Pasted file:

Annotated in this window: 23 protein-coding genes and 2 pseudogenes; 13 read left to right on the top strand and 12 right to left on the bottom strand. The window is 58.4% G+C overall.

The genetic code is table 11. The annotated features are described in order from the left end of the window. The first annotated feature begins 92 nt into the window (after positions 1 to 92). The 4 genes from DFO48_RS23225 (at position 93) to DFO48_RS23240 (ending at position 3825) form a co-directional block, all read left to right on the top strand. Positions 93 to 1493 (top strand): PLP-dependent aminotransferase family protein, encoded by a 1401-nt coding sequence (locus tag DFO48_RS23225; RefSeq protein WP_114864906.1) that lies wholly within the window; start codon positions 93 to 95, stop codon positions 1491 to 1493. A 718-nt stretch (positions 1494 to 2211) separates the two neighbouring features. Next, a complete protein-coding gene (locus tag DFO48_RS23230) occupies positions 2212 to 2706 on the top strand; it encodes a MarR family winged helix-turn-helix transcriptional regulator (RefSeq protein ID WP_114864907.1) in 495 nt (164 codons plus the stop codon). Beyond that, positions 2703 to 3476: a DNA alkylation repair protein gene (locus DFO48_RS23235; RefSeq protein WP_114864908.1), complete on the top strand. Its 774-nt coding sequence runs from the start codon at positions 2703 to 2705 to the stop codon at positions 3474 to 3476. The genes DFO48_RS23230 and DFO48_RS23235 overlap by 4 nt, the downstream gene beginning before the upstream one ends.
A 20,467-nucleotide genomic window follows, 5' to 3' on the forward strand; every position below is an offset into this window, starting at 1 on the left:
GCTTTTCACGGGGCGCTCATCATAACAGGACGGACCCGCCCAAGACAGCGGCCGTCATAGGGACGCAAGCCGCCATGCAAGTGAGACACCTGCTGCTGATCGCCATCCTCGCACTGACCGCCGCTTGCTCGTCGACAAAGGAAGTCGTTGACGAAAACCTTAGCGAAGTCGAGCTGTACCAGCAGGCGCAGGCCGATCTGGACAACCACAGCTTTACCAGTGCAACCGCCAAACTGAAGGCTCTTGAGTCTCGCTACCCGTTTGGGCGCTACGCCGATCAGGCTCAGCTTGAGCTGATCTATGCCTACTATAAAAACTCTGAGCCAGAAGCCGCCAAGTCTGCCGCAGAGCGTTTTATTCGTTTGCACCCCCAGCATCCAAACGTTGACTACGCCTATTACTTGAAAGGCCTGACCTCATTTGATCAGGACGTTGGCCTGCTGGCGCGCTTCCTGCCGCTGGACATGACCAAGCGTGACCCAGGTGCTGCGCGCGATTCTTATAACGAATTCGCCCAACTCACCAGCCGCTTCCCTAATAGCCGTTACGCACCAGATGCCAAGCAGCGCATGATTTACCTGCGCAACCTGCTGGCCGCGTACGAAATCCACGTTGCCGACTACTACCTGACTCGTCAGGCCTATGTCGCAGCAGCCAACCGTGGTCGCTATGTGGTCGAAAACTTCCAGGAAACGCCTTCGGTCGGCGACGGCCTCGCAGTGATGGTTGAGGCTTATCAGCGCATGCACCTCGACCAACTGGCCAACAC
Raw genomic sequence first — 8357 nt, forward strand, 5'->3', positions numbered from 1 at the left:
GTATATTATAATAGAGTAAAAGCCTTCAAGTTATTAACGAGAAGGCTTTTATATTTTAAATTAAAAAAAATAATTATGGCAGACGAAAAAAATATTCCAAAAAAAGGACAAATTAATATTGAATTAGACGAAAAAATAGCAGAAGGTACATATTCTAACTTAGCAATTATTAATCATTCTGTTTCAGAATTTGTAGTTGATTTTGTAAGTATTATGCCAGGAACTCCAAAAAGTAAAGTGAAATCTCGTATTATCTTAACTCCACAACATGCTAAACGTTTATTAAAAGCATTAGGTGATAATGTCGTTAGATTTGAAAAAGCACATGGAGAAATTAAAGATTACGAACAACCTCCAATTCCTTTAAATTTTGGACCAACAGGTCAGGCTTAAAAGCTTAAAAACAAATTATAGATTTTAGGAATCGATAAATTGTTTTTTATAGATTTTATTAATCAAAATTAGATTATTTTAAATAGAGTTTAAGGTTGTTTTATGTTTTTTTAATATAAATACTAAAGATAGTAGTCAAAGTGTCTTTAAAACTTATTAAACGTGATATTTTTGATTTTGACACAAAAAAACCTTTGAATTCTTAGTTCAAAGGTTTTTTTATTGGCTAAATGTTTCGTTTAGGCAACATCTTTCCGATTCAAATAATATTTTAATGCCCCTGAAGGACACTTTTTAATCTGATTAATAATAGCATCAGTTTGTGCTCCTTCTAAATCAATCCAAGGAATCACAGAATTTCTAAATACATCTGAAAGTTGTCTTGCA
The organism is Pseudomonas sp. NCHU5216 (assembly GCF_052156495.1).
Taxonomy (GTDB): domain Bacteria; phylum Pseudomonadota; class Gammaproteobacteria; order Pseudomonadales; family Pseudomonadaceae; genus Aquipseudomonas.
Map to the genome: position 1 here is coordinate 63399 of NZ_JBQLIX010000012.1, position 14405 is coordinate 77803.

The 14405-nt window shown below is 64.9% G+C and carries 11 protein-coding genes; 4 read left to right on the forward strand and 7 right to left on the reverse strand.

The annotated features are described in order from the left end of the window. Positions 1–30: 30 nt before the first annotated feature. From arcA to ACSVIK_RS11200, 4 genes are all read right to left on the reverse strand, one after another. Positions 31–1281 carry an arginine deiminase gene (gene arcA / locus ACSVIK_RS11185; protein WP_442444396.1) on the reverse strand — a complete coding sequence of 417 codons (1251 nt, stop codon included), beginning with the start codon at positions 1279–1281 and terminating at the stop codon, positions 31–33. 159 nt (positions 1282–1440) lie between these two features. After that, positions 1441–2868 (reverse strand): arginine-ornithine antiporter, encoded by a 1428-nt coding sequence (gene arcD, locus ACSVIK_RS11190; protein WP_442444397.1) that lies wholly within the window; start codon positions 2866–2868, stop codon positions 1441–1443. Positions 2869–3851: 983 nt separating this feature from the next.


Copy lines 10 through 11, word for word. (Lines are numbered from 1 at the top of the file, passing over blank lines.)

The 14405-nt window shown below is 64.9% G+C and carries 11 protein-coding genes; 4 read left to right on the forward strand and 7 right to left on the reverse strand.

The annotated features are described in order from the left end of the window. Positions 1–30: 30 nt before the first annotated feature. From arcA to ACSVIK_RS11200, 4 genes are all read right to left on the reverse strand, one after another. Positions 31–1281 carry an arginine deiminase gene (gene arcA / locus ACSVIK_RS11185; protein WP_442444396.1) on the reverse strand — a complete coding sequence of 417 codons (1251 nt, stop codon included), beginning with the start codon at positions 1279–1281 and terminating at the stop codon, positions 31–33. 159 nt (positions 1282–1440) lie between these two features. After that, positions 1441–2868 (reverse strand): arginine-ornithine antiporter, encoded by a 1428-nt coding sequence (gene arcD, locus ACSVIK_RS11190; protein WP_442444397.1) that lies wholly within the window; start codon positions 2866–2868, stop codon positions 1441–1443. Positions 2869–3851: 983 nt separating this feature from the next.